The United States charged a banned Muslim charity and seven men with conspiring to support the radical Islamic group Hamas, and with tax fraud and money laundering, according to an indictment unsealed Tuesday.
The Holy Land Foundation for Relief and Development, along with its chairman, executive director, its lead fundraiser and four other officials were charged with 42 counts of illegal financial transactions, conspiracy, money laundering and tax fraud.
The indictment seeks 12.4 million dollars from the group and the seven men, which it says is the amount they funneled to Hamas between 1995 and 2001.
The Texas-based foundation, which had billed itself as the largest US-based Muslim charity until it was banned, was also accused of financial connections to Hamas since its creation in 1989, funding Hamas and families of Hamas martyrs and prisoners, and acting as a fundraiser for Hamas in the United States.
"The indictment alleges that the Holy Land Foundation intentionally cloaked its financial support for Hamas behind the mantle of charitable activities," Attorney General John Ashcroft told reporters.
"The indictment alleges that the foundation and the defendants provided financial support to the families of Hamas suicide bombers, detainees, and activists knowing and intending that such assistance would support Hamas's terrorist infrastructure."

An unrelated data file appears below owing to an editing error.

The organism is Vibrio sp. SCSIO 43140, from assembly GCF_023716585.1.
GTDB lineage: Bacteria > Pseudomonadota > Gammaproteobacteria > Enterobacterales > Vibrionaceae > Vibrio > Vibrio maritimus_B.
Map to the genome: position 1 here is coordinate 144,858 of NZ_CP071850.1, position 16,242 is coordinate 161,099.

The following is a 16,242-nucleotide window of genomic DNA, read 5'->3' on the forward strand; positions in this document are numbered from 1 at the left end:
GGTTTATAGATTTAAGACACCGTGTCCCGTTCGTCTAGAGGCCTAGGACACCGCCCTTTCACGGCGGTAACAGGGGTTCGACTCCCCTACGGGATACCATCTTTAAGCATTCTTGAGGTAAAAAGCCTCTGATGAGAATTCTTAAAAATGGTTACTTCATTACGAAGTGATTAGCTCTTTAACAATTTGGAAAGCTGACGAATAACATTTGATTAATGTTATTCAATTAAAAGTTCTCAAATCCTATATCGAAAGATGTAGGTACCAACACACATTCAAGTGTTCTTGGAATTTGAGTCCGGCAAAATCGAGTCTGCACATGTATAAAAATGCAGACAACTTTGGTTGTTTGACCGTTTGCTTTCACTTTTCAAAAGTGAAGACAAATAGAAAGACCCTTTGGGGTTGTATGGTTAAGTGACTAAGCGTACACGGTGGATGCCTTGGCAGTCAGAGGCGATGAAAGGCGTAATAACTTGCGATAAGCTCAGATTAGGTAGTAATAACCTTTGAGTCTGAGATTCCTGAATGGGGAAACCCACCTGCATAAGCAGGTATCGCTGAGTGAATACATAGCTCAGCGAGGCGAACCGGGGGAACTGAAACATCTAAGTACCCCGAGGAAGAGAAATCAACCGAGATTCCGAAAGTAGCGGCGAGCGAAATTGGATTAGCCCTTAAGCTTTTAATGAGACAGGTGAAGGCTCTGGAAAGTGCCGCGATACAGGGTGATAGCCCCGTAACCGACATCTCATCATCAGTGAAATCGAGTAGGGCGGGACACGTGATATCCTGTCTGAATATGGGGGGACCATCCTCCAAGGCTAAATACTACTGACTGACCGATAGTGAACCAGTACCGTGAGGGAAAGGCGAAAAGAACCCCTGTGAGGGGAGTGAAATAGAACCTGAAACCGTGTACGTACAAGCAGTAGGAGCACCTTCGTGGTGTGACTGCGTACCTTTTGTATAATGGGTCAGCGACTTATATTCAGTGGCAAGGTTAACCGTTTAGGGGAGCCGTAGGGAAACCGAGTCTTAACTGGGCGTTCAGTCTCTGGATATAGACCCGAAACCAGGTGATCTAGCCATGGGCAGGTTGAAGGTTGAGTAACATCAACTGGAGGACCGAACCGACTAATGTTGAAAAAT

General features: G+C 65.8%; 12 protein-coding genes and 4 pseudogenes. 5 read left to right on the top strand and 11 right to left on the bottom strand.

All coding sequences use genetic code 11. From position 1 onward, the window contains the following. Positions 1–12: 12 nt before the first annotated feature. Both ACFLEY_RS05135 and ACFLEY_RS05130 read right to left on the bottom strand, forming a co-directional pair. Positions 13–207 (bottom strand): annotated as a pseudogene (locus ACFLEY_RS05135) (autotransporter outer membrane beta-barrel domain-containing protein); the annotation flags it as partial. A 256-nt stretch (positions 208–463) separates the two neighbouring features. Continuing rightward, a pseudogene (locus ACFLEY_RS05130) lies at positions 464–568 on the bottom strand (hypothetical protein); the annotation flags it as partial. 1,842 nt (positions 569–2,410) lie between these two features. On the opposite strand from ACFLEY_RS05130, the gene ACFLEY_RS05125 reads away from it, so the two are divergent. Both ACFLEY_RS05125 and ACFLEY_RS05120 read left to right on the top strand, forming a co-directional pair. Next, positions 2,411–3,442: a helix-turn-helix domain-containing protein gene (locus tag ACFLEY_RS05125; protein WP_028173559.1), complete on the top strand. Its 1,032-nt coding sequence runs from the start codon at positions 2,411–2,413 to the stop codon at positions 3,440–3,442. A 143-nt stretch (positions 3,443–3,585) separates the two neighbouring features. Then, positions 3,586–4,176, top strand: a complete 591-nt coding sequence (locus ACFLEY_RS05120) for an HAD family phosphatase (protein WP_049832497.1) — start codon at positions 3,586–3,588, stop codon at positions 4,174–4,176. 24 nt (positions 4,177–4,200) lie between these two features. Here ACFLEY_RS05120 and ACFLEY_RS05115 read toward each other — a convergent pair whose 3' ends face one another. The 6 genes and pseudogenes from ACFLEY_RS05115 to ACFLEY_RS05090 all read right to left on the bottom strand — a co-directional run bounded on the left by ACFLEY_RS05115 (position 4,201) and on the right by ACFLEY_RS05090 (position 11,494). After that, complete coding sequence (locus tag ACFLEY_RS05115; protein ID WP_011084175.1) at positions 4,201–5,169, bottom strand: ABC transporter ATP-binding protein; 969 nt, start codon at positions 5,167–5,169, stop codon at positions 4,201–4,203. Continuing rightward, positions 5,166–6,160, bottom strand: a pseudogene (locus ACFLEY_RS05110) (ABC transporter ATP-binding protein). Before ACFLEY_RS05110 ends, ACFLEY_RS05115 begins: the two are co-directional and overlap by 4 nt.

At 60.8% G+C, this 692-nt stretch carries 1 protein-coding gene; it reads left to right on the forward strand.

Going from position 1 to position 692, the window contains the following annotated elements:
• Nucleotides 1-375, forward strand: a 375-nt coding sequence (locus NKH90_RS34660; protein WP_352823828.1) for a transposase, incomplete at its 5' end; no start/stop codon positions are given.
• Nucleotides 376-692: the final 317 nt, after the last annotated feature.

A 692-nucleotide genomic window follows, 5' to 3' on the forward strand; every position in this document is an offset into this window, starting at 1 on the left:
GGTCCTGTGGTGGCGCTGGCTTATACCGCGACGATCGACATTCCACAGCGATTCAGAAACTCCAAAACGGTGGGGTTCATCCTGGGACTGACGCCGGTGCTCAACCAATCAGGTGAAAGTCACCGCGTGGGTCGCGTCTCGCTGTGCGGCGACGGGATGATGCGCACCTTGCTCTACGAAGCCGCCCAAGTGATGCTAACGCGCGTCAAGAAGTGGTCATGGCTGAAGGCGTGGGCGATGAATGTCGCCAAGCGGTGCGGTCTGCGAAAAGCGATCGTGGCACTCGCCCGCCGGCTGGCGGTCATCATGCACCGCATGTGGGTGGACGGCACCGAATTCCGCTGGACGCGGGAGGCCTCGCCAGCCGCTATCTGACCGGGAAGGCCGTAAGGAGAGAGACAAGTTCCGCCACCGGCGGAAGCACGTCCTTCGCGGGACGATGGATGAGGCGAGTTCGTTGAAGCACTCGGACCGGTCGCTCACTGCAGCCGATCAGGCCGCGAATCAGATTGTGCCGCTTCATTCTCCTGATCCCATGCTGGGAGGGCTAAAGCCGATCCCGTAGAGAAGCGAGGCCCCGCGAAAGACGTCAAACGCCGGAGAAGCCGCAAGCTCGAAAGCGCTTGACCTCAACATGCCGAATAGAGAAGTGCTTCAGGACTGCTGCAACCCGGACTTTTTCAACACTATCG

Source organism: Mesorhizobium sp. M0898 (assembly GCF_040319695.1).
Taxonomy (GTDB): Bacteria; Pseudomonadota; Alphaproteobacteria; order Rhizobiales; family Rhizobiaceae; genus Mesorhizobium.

The indictment said the group sponsored orphans and needy families in the West Bank and Gaza, but sought orphans and families whose relatives had died or were jailed because of Hamas attacks on Israel, including suicide bombings.
"In this manner, the defendants effectively rewarded past, and encouraged future, suicide bombings and terrorist activities on behalf of Hamas," Ashcroft said.
The indictment said Holy Land had given financial aid to the family of slain Hamas leader Abdelaziz Rantissi, killed in an Israeli missile strike in April, when he was deported with other Palestinian leaders from Israel to Lebanon in 1993.
The US government shuttered the foundation and froze its assets in December 2001 as part of a crackdown on US-based Muslim charities that were suspected of funnelling money to terrorist groups around the globe in the wake of the September 11 attacks.
The group had appealed the ban, but the US Supreme Court in March refused to consider reversing it.
No criminal charges had been filed against the group until a grand jury in Dallas, Texas handed up the indictment on Monday.
Holy Land's chairman Ghassan Elashi, one of the seven named in the indictment, has already been jailed in a separate case in which he was convicted of illegally shipping computers to Libya and Syria through a company called InfoCom.
Washington considers both countries as "state sponsors of terrorism."
Four of the men were arrested around the United States early Tuesday, but two others were believed outside the country and considered fugitives, Ashcroft said.
The two missing men were the group's executive director Haitham Maghawri and grants director Akram Mishal, he said.
Holy Land's president Shukri Abu Baker, director of endowments Mohammad El-Mezain, fundraiser Mufi Abdelqader, and its New Jersey representative Abdulraham Odeh were arrested and expected to appear in court later Tuesday.
Mishal is the cousin of Damascus-based Hamas leader Khalid Meshaal, while Abdulqader is his half-brother, the indictment said.
The US Treasury last year listed Meshaal as a "specially designated global terrorist," freezing his assets.